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NIOSH Posts Silicosis Update Highlighting the Need for Continued Worker Protection

The American Board of Industrial Hygiene® (ABIH®) reminds workers and industry of the need to address workplace exposure risks to respirable hazards.


Lansing, MI – WEBWIRE

Certified Industrial Hygienists are uniquely qualified to help prevent worker exposure to this and other respirable hazards due to their training and experience in air sampling, engineering controls, work environments, industrial processes and risk analysis.

In June, the National Institute for Occupational Safety and Health (NIOSH) published a Silicosis Update. It discusses new recently released data about silicosis and how a wide range of workers in numerous industries are exposed to silica-containing dusts.
 
The new data shows that the annual number of silicosis deaths declined 40% from 185 in 1999 to 111 in 2013, but the decline appears to have leveled off during 2010–2013.  The NIOSH update also states that in 2010, for example, silicosis was a reportable condition in only 25 states.  State health departments are encouraged to help strengthen silicosis prevention efforts by identifying silicosis cases through review of state morbidity and mortality data, and investigating the circumstances surrounding silicosis cases.  
 
“While silicosis mortality in the U.S. has declined over time, the continuing occurrence of silicosis deaths in young adults and reports of new occupations and tasks that place workers at risk for silicosis underscore the need for strengthening efforts to limit workplace exposure to respirable crystalline silica.” – NIOSH Silicosis Update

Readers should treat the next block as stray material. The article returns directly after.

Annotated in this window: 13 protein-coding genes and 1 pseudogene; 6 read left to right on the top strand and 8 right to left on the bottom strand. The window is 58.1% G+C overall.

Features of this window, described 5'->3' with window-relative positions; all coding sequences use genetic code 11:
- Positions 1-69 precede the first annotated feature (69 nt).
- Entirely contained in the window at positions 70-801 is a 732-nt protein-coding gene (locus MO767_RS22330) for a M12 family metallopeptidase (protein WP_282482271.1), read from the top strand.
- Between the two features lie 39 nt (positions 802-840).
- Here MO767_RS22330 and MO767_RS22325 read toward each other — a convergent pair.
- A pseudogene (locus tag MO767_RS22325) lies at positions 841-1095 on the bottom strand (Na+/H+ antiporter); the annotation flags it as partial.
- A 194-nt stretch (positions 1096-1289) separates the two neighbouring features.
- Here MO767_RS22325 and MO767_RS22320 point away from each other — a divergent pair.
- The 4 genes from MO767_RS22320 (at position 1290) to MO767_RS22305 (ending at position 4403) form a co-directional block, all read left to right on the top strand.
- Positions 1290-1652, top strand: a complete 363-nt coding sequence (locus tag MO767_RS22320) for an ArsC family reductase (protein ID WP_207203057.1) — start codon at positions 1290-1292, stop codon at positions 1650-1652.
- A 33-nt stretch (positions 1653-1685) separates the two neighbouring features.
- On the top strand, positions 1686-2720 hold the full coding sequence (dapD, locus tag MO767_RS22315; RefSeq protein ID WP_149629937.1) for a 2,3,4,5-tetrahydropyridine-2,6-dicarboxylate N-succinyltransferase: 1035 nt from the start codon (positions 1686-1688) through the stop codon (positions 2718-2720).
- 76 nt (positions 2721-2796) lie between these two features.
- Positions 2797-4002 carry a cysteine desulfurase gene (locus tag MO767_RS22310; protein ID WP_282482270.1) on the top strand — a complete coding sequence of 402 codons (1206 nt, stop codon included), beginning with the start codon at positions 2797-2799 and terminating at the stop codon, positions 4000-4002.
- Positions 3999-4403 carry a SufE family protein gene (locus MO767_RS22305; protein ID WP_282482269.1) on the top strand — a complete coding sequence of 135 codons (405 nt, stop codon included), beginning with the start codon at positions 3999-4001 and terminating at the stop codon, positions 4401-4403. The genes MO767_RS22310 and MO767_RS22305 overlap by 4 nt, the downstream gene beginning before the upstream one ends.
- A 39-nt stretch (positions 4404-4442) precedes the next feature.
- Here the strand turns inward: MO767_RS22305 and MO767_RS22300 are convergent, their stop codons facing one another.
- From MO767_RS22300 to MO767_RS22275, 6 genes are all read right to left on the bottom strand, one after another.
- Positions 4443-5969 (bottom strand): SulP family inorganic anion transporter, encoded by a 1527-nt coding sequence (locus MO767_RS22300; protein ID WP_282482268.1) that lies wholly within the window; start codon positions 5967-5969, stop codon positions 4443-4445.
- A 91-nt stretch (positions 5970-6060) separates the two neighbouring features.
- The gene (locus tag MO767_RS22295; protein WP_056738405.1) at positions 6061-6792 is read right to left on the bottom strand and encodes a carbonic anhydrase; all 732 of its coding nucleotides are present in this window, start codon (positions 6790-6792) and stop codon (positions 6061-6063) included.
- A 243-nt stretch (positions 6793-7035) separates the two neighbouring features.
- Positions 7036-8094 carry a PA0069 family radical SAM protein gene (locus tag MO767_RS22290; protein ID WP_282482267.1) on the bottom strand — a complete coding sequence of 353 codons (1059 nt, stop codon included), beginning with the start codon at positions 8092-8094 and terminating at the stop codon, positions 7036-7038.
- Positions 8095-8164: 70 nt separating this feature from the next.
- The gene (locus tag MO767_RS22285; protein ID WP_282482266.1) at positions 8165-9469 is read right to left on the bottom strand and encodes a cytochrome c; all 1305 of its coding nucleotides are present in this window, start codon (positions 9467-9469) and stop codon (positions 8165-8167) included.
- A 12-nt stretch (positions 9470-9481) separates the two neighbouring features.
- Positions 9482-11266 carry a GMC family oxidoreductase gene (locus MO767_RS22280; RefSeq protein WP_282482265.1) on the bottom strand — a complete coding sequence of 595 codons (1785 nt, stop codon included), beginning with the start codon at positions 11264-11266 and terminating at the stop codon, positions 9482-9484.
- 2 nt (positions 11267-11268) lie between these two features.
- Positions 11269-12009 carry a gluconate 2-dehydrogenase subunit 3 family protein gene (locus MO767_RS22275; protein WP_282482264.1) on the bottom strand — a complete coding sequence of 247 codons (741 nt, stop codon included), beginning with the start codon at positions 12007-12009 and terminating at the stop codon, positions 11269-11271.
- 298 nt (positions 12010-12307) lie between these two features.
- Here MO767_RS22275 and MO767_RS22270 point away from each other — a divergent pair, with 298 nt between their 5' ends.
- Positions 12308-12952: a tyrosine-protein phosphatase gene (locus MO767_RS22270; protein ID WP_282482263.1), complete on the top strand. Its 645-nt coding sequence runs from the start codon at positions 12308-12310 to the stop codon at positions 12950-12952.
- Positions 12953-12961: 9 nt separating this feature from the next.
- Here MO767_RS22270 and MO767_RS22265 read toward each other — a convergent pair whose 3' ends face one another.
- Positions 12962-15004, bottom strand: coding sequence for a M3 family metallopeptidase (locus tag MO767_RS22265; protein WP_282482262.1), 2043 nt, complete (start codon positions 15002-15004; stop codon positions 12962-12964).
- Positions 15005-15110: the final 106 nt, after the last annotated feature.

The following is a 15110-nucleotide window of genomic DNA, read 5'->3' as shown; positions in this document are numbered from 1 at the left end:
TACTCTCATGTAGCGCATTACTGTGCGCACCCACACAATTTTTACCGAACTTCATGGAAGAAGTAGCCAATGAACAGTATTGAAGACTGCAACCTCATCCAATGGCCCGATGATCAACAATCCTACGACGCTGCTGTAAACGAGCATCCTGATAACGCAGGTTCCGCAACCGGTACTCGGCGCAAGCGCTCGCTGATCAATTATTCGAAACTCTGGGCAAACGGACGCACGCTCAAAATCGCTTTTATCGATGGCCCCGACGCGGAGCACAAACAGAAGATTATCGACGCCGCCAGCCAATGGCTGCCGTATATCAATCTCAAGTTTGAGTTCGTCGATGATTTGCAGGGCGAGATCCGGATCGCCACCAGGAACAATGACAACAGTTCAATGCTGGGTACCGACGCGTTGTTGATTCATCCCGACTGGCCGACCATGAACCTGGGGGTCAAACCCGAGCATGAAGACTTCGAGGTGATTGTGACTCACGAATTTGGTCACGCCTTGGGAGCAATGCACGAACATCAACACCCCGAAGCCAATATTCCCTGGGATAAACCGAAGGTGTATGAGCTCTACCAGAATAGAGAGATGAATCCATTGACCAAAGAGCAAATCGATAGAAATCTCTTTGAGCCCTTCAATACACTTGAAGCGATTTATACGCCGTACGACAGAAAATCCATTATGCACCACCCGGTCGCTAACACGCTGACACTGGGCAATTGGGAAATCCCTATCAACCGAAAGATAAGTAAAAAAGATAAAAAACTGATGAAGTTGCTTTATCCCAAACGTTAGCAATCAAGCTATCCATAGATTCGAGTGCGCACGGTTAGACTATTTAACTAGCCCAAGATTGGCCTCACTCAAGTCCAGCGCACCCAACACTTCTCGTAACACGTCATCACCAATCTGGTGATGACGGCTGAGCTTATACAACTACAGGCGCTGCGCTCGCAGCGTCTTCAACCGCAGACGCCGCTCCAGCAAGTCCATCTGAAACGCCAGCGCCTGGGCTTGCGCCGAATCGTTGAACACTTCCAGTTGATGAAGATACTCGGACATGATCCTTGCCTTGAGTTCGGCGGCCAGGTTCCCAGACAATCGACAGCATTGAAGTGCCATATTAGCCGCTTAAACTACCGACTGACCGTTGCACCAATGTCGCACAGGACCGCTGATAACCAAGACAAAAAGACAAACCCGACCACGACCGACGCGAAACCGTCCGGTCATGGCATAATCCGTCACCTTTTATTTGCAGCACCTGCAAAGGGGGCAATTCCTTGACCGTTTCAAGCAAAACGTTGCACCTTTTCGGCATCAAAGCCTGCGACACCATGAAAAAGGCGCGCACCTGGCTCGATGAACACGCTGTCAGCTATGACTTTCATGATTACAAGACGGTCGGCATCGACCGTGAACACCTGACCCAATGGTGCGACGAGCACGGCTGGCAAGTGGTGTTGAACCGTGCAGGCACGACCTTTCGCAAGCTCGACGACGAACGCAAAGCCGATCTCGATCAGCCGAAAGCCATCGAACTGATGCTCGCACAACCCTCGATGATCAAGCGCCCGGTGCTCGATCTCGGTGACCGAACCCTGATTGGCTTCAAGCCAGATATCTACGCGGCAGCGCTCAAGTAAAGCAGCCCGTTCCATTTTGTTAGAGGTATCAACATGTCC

Crystalline silica is a component of soil, sand, granite and other minerals.  Quartz, cristobalite and tridymite are all forms of crystalline silica.  Each form may become respirable size particles when workers chip, cut, drill or grind objects that contain the material.
 
“Exposure to respirable silica in the work environment can be deadly, but prevention of silicosis is entirely possible,” said Nicole Greeson, CIH® and Chair of ABIH®.  “Certified Industrial Hygienists are uniquely qualified to help prevent worker exposure to this and other respirable hazards due to their training and experience in air sampling, engineering controls, work environments, industrial processes and risk analysis.  These and other core competencies of the CIH® program can be instrumental in minimizing exposure risks and potential health issues.”
 
To learn more about the American Board of Industrial Hygiene®, Certified Industrial Hygienist® credential or to locate a CIH® to perform industrial hygiene services, please visit www.ABIH.org, email abih@ABIH.org or call (517) 321-2638.
 
About the American Board of Industrial Hygiene ®
Since 1960, ABIH®, a not-for-profit corporation, has been the world’s largest, premier organization for certifying professionals in the practice of industrial hygiene. ABIH® is responsible for ensuring high-quality certification including education, experience, examination, certification maintenance and ethics enforcement.  Currently, more than 6800 people are certified to use the CIH® designation.
 


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 Silicosis
 CIH
 Industrial Hygiene
 Silica
 EHS


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